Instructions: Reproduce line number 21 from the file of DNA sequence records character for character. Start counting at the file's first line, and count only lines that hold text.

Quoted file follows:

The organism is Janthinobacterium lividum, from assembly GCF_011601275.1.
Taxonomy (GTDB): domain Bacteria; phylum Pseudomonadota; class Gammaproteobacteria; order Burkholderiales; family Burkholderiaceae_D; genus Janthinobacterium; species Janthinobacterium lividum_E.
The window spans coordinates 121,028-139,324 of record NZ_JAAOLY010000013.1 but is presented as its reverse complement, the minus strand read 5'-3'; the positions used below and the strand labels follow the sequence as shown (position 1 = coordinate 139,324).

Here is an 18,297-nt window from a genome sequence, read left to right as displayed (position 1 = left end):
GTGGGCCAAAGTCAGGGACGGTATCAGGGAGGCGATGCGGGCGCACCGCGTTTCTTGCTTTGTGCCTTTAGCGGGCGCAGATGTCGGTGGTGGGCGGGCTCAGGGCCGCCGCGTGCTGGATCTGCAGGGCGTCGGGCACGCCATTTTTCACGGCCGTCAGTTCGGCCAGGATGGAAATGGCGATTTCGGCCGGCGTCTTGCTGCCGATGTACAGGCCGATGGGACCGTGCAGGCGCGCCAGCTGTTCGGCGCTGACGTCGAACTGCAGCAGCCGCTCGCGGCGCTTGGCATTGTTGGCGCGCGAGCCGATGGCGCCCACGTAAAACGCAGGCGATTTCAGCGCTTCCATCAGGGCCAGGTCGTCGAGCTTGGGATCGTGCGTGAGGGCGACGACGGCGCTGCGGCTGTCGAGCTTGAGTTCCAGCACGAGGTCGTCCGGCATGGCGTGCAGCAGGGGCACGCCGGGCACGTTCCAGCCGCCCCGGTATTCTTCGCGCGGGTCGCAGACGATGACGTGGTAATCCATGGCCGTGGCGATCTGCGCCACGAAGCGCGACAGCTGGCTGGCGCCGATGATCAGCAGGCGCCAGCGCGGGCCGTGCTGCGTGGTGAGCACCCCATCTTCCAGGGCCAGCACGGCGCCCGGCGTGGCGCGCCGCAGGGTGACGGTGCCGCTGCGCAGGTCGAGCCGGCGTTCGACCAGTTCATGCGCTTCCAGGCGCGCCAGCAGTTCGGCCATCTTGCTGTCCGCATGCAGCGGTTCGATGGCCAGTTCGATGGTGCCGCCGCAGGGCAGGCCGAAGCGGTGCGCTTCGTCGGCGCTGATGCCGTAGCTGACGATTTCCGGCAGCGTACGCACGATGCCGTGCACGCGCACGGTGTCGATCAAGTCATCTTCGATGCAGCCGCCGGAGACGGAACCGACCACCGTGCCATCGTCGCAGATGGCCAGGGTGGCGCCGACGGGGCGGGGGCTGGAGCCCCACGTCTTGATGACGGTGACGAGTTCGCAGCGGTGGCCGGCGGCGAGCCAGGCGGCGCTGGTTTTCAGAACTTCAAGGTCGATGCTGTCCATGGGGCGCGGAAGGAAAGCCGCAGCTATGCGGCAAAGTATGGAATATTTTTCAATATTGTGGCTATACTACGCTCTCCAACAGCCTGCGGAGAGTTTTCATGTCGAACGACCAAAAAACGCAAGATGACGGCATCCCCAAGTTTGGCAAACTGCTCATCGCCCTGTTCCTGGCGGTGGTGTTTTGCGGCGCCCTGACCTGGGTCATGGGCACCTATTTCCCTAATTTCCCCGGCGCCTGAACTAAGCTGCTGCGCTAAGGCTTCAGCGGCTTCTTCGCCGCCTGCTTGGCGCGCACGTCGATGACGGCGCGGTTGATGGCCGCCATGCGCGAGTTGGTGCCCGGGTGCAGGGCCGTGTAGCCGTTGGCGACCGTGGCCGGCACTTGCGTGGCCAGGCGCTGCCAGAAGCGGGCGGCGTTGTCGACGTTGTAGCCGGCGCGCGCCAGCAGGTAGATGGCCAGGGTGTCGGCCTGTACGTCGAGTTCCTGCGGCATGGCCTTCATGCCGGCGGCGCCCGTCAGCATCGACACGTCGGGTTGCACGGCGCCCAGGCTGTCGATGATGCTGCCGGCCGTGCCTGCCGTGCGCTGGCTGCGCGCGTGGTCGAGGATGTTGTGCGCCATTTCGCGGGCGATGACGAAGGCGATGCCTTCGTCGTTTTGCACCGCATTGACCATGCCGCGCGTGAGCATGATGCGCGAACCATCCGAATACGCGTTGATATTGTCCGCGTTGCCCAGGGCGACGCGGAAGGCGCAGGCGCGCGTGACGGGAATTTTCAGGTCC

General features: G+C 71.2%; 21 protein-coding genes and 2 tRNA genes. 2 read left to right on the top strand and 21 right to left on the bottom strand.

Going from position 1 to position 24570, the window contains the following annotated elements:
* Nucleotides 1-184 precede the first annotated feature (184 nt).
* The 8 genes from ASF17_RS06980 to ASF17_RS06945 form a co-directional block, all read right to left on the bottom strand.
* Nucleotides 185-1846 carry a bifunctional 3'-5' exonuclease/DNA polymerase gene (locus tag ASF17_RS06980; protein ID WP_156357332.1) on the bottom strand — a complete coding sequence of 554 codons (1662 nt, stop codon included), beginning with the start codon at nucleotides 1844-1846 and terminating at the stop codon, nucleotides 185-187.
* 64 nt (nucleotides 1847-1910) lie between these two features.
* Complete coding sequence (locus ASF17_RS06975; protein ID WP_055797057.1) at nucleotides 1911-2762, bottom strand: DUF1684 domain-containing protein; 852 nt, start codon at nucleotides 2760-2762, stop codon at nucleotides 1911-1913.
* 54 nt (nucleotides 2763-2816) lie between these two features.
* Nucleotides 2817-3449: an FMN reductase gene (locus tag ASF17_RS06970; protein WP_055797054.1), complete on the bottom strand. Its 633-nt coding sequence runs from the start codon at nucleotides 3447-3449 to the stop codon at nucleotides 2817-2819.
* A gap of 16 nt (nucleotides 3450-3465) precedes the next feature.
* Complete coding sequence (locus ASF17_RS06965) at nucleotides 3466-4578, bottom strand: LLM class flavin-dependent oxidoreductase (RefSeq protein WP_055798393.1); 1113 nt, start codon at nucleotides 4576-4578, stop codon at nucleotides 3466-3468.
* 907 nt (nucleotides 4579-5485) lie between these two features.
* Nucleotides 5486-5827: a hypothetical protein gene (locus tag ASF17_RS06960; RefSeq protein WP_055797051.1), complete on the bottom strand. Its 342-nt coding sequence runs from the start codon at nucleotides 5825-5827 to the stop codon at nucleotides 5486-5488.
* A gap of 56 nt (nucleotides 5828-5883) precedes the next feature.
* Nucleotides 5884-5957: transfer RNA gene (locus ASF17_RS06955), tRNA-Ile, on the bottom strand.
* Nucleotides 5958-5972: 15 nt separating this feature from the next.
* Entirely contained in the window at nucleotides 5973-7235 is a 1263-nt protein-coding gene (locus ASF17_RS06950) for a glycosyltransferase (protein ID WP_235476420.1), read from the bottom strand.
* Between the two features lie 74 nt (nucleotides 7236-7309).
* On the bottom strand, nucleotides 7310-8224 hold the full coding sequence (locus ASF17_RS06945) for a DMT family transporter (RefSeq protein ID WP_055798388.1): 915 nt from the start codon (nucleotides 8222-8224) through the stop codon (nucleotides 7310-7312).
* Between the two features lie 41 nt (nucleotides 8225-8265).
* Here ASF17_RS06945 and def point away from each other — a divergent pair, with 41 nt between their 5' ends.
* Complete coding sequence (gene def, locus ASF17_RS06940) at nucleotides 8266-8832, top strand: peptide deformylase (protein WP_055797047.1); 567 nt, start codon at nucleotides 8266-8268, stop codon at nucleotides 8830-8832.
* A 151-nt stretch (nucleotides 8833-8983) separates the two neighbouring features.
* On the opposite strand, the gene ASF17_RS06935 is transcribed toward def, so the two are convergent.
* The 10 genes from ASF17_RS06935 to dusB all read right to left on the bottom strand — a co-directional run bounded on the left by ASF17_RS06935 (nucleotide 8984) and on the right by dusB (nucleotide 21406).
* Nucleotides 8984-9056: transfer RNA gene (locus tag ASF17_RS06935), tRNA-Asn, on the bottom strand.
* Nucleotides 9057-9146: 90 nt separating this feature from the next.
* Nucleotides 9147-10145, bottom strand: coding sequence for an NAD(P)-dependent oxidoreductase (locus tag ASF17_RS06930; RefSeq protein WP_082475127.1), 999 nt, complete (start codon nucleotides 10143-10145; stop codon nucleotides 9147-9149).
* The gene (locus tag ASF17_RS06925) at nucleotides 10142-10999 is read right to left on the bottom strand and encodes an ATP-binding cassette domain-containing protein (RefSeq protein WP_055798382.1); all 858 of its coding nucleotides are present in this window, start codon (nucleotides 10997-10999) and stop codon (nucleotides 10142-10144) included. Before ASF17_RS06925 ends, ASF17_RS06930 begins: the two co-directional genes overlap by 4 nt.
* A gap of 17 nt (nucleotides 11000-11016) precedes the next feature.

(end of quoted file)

* Nucleotides 5958-5972: 15 nt separating this feature from the next.